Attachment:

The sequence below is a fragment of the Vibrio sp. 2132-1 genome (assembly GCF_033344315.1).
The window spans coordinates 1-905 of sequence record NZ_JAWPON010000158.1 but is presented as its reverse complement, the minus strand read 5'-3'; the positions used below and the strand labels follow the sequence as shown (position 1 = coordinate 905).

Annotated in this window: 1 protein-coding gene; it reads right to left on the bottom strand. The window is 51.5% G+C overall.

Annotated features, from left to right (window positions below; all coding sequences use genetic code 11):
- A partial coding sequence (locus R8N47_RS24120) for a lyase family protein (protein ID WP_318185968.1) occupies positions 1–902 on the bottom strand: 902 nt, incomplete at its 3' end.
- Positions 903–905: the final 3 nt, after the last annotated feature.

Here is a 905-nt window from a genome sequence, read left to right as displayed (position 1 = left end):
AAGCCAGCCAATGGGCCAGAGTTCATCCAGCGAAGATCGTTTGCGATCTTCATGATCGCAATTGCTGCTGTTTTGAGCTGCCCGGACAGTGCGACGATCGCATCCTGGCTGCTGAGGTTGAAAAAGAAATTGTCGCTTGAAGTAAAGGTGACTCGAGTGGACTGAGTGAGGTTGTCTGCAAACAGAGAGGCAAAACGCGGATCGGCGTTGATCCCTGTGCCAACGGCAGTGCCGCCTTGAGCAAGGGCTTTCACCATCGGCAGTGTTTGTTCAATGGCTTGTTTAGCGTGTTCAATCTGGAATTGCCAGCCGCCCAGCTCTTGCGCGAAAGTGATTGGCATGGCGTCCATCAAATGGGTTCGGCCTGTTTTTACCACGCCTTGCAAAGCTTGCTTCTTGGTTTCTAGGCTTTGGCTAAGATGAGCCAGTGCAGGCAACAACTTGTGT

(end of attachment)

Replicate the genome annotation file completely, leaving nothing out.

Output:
The sequence below is a fragment of the Vibrio sp. 2132-1 genome (assembly GCF_033344315.1).
The window spans coordinates 1-905 of sequence record NZ_JAWPON010000158.1 but is presented as its reverse complement, the minus strand read 5'-3'; the positions used below and the strand labels follow the sequence as shown (position 1 = coordinate 905).

Annotated in this window: 1 protein-coding gene; it reads right to left on the bottom strand. The window is 51.5% G+C overall.

Annotated features, from left to right (window positions below; all coding sequences use genetic code 11):
- A partial coding sequence (locus R8N47_RS24120) for a lyase family protein (protein ID WP_318185968.1) occupies positions 1–902 on the bottom strand: 902 nt, incomplete at its 3' end.
- Positions 903–905: the final 3 nt, after the last annotated feature.

Here is a 905-nt window from a genome sequence, read left to right as displayed (position 1 = left end):
AAGCCAGCCAATGGGCCAGAGTTCATCCAGCGAAGATCGTTTGCGATCTTCATGATCGCAATTGCTGCTGTTTTGAGCTGCCCGGACAGTGCGACGATCGCATCCTGGCTGCTGAGGTTGAAAAAGAAATTGTCGCTTGAAGTAAAGGTGACTCGAGTGGACTGAGTGAGGTTGTCTGCAAACAGAGAGGCAAAACGCGGATCGGCGTTGATCCCTGTGCCAACGGCAGTGCCGCCTTGAGCAAGGGCTTTCACCATCGGCAGTGTTTGTTCAATGGCTTGTTTAGCGTGTTCAATCTGGAATTGCCAGCCGCCCAGCTCTTGCGCGAAAGTGATTGGCATGGCGTCCATCAAATGGGTTCGGCCTGTTTTTACCACGCCTTGCAAAGCTTGCTTCTTGGTTTCTAGGCTTTGGCTAAGATGAGCCAGTGCAGGCAACAACTTGTGT